No more school, no more books…you probably know the rest of this saying! Growing up in the 70’s, we didn’t think about the “summer slide” or summer learning loss. Life was different. As an eight year old, waking up, I would run to my window to see who was already playing outside. I inhaled my Apple Jacks, hopped on my bike, returned for lunch, dinner, and then again when the street lights came on. Life was carefree.
Fast forward 35 years and my children’s childhoods are different than mine. While they do have some of those carefree times, our life is more structured. Finding a balance is essential. As an experienced elementary teacher, I am often asked for ideas of summer learning activities. Here are a few tried and true ideas to keep learning fun during this relaxed, sunny season.
- Read While this might seem obvious, it doesn’t always happen as often as we intend it to. Making weekly visits to the library and participating in library programs with a friend can make reading exciting for children. Consider forming a book club with your children’s friends to encourage them to share and discuss common titles. Read with your child. This is a great opportunity for you to share some quality time together. It also gives your child a chance to be exposed to new vocabulary, as well as to hear the expression in your voice. Also, don’t forget that we are our children’s role models. If they see you take time to enjoy a good book, chances are they will too!
- Create a Summer Scrapbook It seems as though many children have devices of one sort or another. Invite your child to use this to take pictures of your summer activities. If needed, just use a simple disposable camera. Print out the pictures each week and have your child journal captions or the story of each picture. Assemble each week to create a scrapbook of your family’s summer adventures. If writing is purposeful and meaningful, your child will want to do it.
- Keep a journal Reflecting on our lives is something that we do on a daily basis. Have your child make and decorate a journal. Let it be theirs and have them decorate it to reflect their unique personality. Encourage him/her to take a little time each day to reflect. What was something good about your day? What would you like to remember about today? How do you feel today? Why?
- Cook and Bake Together If you can read, you can cook and bake. By following a recipe, your child is reading, following directions, and using math while measuring (Fractions!). Of course, be there to ensure kitchen safety, while creating creative kitchen memories!
- Send Postcards to Friends or Relatives Again, purposeful writing. This is a great opportunity to practice the format of a friendly letter…use a greeting, a body of a letter, and a closing. Show him/her how address a postcard. Be sure that friends and relatives reciprocate by sending one back. Then, watch your child’s excitement as they get mail in return!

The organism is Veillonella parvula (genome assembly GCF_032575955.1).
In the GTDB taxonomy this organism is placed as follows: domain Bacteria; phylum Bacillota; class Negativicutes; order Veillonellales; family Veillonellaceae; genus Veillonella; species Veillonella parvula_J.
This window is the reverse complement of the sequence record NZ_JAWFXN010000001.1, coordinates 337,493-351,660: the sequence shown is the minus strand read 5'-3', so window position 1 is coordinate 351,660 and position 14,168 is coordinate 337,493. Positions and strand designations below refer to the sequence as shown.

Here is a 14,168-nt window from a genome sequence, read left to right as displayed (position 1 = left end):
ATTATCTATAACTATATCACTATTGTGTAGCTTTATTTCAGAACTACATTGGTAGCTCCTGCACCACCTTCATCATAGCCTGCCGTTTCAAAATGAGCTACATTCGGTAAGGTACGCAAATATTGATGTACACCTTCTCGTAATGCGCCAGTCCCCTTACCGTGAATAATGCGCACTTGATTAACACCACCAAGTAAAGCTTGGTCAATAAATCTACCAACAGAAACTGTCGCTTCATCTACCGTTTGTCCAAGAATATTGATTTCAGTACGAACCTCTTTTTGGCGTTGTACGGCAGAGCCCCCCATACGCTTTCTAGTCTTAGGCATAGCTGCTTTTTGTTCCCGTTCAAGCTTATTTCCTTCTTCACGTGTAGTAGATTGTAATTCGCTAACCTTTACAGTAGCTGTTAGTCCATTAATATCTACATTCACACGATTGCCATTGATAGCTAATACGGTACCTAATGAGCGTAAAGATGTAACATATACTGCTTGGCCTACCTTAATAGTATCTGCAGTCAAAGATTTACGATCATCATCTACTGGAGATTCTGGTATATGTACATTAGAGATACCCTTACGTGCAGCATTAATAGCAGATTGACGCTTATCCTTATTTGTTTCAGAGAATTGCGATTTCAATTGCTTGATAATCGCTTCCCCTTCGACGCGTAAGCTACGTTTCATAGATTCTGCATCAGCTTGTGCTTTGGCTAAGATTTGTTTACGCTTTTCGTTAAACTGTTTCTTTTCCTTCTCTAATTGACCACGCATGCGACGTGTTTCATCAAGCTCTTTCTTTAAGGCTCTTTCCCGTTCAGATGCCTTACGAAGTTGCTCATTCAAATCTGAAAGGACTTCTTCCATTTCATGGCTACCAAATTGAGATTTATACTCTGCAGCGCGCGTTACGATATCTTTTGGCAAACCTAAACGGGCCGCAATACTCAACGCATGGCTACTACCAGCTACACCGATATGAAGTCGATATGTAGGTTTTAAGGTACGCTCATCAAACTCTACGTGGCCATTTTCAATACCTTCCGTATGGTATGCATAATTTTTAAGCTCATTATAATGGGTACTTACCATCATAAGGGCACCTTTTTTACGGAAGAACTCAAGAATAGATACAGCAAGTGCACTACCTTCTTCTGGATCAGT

- Have a lemonade sale or tag sale.
I’m getting after real-life math here. Set prices and have your child practice counting back change. Go ahead and weave in time frames about how much time has elapsed during their sale. How much money did he/she make per hour? Add in some creativity…make signs to advertise!
- Play Card Games and Board Games Enjoy a card game or board game. Yahtzee is one of my favorites! Follow directions, use mathematics to keep score, and take turns while making fun-filled memories.
- Enjoy the Sports Section Together While checking out the latest baseball stats, take this opportunity to teach your child a little about the statistics…a batting average is a real life way to learn about decimals. Go ahead and convert it into fractions! When they see that their favorite player is batting .300, they can begin to understand that the player get a hit 3 out of every ten at-bats. So far, my favorite player has 77 hits and 18 of those are home runs. What fraction and percentage of his hits are home runs? (Go Sox!)
- Tap into their Curiosity Summer is a time of inquiry. What is your child curious about? Tap into those natural curiosities, letting your child take the lead!
- Websites Children these days are so tech savvy. Of course, we want to monitor their screen-time and be mindful of internet safety while having them engage with websites to maintain their skills. Visit your school’s or teacher’s website for suggested websites, specific to their grade level and learning needs. Many school systems provide subscriptions to websites for their students. Also visit my posts on Favorite Free Websites for Elementary Students and Four Favorite Websites for Elementary School Parents.
Most of all, enjoy this precious time with your child. The days are long, but these years are short!
What ideas do you have to limit learning loss during the summer months? I would love to hear your thoughts!
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